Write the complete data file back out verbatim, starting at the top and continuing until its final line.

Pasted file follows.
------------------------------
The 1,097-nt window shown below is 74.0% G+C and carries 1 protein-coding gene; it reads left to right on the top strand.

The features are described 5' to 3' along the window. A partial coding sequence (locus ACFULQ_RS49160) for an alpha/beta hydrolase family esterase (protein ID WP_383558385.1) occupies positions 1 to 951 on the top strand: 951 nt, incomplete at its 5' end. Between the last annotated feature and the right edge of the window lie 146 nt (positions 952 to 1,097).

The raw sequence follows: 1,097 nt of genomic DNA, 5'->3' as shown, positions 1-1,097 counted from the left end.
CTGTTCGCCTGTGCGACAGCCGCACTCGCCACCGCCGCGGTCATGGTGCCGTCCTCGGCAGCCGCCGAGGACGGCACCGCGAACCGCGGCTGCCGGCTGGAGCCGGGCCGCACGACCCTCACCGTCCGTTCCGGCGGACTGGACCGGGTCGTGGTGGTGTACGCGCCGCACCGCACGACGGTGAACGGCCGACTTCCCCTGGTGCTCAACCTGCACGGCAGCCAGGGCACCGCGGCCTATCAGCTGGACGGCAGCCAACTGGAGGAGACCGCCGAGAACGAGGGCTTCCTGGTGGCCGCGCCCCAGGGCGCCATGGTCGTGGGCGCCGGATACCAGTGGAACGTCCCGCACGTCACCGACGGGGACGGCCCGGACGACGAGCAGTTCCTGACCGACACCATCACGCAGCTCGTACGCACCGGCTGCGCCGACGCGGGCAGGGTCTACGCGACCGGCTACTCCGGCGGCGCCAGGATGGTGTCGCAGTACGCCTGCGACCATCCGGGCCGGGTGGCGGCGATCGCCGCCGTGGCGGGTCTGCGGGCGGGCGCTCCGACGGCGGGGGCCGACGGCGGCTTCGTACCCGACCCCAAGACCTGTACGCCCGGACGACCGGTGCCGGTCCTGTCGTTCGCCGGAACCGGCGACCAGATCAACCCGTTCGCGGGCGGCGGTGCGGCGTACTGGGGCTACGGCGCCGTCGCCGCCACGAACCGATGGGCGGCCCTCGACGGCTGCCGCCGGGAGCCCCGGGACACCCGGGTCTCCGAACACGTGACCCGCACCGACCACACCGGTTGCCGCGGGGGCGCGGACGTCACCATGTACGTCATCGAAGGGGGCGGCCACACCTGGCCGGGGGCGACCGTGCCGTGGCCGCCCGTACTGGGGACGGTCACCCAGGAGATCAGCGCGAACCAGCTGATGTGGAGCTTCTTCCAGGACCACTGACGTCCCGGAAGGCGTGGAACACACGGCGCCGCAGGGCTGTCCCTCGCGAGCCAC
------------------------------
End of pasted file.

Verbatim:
The 1,097-nt window shown below is 74.0% G+C and carries 1 protein-coding gene; it reads left to right on the top strand.

The features are described 5' to 3' along the window. A partial coding sequence (locus ACFULQ_RS49160) for an alpha/beta hydrolase family esterase (protein ID WP_383558385.1) occupies positions 1 to 951 on the top strand: 951 nt, incomplete at its 5' end. Between the last annotated feature and the right edge of the window lie 146 nt (positions 952 to 1,097).

The raw sequence follows: 1,097 nt of genomic DNA, 5'->3' as shown, positions 1-1,097 counted from the left end.
CTGTTCGCCTGTGCGACAGCCGCACTCGCCACCGCCGCGGTCATGGTGCCGTCCTCGGCAGCCGCCGAGGACGGCACCGCGAACCGCGGCTGCCGGCTGGAGCCGGGCCGCACGACCCTCACCGTCCGTTCCGGCGGACTGGACCGGGTCGTGGTGGTGTACGCGCCGCACCGCACGACGGTGAACGGCCGACTTCCCCTGGTGCTCAACCTGCACGGCAGCCAGGGCACCGCGGCCTATCAGCTGGACGGCAGCCAACTGGAGGAGACCGCCGAGAACGAGGGCTTCCTGGTGGCCGCGCCCCAGGGCGCCATGGTCGTGGGCGCCGGATACCAGTGGAACGTCCCGCACGTCACCGACGGGGACGGCCCGGACGACGAGCAGTTCCTGACCGACACCATCACGCAGCTCGTACGCACCGGCTGCGCCGACGCGGGCAGGGTCTACGCGACCGGCTACTCCGGCGGCGCCAGGATGGTGTCGCAGTACGCCTGCGACCATCCGGGCCGGGTGGCGGCGATCGCCGCCGTGGCGGGTCTGCGGGCGGGCGCTCCGACGGCGGGGGCCGACGGCGGCTTCGTACCCGACCCCAAGACCTGTACGCCCGGACGACCGGTGCCGGTCCTGTCGTTCGCCGGAACCGGCGACCAGATCAACCCGTTCGCGGGCGGCGGTGCGGCGTACTGGGGCTACGGCGCCGTCGCCGCCACGAACCGATGGGCGGCCCTCGACGGCTGCCGCCGGGAGCCCCGGGACACCCGGGTCTCCGAACACGTGACCCGCACCGACCACACCGGTTGCCGCGGGGGCGCGGACGTCACCATGTACGTCATCGAAGGGGGCGGCCACACCTGGCCGGGGGCGACCGTGCCGTGGCCGCCCGTACTGGGGACGGTCACCCAGGAGATCAGCGCGAACCAGCTGATGTGGAGCTTCTTCCAGGACCACTGACGTCCCGGAAGGCGTGGAACACACGGCGCCGCAGGGCTGTCCCTCGCGAGCCAC